When I pulled the plug on that personal project that I had been struggling with for a couple of weeks, it felt like the weight of the world had been lifted from my shoulders. I also figured out what it is that I would rather be working on. 

In short, I had to give myself a permission slip for each of these decisions. One to take time off and enjoy my summer, another to turn down work that just didn't "feel right" and one more to abandon a project that I had a good deal of time invested in. 

Is it hard for you to give yourself permission to say no? Feel free to share your story in the comments.

Thanks for reading!

Wednesday, June 1, 2016

The Story Behind the Art - Sue Zipkin

The Story Behind the Art - Sue Zipkin

Hello and welcome to the tenth installation of 

If you are new to my blog, The Story Behind the Art will take you on a little journey into the STORY behind a particular piece of art or collection created by one of my talented friends from around the globe. The stories are posted on the first Wednesday of each month.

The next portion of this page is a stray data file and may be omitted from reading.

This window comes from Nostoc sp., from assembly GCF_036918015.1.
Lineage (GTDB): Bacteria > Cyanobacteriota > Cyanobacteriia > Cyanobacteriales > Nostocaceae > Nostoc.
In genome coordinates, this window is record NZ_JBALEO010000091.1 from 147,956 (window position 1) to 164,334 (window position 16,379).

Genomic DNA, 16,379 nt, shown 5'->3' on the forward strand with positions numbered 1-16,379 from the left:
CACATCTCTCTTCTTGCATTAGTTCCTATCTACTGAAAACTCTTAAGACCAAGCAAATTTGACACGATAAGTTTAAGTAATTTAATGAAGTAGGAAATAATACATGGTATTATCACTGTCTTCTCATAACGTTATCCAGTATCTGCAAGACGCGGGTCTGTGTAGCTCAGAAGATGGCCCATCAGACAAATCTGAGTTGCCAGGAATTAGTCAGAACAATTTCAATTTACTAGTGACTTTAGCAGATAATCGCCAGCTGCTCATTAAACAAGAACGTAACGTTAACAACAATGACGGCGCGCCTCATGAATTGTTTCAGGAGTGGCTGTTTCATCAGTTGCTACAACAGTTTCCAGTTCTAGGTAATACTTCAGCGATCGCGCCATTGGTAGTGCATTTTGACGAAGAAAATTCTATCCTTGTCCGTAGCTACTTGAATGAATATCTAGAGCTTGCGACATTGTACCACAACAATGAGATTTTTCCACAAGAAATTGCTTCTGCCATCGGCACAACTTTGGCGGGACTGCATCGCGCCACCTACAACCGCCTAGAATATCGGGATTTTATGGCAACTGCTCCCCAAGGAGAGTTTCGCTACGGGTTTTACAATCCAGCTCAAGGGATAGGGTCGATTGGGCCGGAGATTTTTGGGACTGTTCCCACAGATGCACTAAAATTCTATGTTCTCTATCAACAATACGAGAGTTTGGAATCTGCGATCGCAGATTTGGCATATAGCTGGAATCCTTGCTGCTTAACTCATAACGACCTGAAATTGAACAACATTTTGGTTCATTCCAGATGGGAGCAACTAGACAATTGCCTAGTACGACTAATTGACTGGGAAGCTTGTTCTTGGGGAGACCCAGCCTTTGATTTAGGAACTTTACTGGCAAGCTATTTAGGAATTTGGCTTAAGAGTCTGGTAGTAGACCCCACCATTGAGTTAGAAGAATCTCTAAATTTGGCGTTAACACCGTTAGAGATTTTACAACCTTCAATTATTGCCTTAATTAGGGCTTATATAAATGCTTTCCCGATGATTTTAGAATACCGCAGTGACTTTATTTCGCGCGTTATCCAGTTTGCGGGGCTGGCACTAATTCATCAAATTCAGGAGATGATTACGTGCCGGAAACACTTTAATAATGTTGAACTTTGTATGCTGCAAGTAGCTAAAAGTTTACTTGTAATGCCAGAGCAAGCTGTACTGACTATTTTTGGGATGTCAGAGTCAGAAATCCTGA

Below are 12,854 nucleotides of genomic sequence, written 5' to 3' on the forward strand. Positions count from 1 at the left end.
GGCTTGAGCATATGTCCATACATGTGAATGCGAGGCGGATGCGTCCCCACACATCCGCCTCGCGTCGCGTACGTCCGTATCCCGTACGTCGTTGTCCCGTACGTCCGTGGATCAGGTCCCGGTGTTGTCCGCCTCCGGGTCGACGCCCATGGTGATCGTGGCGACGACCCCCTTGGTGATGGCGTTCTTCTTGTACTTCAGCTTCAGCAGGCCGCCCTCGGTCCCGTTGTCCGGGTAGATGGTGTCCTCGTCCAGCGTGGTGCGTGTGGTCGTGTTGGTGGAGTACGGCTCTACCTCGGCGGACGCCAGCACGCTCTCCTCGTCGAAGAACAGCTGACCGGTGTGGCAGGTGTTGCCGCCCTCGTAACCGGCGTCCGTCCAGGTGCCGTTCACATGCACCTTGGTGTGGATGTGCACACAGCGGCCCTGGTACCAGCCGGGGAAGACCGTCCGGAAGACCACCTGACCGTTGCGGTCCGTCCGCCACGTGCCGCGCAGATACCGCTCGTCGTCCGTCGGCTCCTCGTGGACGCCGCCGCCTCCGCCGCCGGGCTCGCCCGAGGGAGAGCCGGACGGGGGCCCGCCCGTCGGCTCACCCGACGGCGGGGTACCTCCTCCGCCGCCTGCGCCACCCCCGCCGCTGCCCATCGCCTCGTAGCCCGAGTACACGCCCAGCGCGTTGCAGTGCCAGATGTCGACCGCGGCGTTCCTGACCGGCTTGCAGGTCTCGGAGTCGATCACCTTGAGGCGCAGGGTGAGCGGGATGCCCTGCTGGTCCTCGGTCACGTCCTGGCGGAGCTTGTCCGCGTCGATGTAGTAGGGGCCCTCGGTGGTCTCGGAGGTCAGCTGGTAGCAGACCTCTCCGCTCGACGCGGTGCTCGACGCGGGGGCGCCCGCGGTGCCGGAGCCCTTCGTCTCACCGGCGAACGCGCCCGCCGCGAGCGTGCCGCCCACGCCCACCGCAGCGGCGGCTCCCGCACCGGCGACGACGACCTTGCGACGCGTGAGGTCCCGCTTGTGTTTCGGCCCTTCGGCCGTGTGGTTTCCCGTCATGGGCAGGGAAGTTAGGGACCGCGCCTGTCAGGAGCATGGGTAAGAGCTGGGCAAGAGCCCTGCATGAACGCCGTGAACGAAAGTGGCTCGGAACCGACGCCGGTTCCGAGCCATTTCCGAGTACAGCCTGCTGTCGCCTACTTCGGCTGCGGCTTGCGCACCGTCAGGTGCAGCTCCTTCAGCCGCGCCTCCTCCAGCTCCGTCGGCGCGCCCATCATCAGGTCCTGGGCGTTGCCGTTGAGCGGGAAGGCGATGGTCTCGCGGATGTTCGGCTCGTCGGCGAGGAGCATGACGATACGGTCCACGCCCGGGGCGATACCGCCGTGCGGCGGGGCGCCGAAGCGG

Sue and I met many years ago on an icy (and sandy) winter's night when I had an artist gathering at my studio. We have been friends ever since. I am also a big fan of both her and of her beautiful work. Sue is one of the most sharing, giving people I know, and is always there with words of encouragement when needed.
Thanks for sharing your story Sue!

I am so honored that Paula invited me to share The Story Behind my Art.
Being dyslexic, the written word is always a challenge for me but hopefully this will make sense! 

I work in a few styles so my head is spinning in so many directions!  
When I’m creating, I need to think about the market, what clients I will be showing my artwork to and the different product categories that it could be used for. I am grateful that I earn a living from licensing art.  

I have been designing dinnerware and ceramics for many years, if you do a Google search you can find samples of my older patterns. Some I am proud of and others scare me! 

At times I create art that I feel would look good in my own home and others homes. 

My dinnerware collection, Tunisian Sunset came about because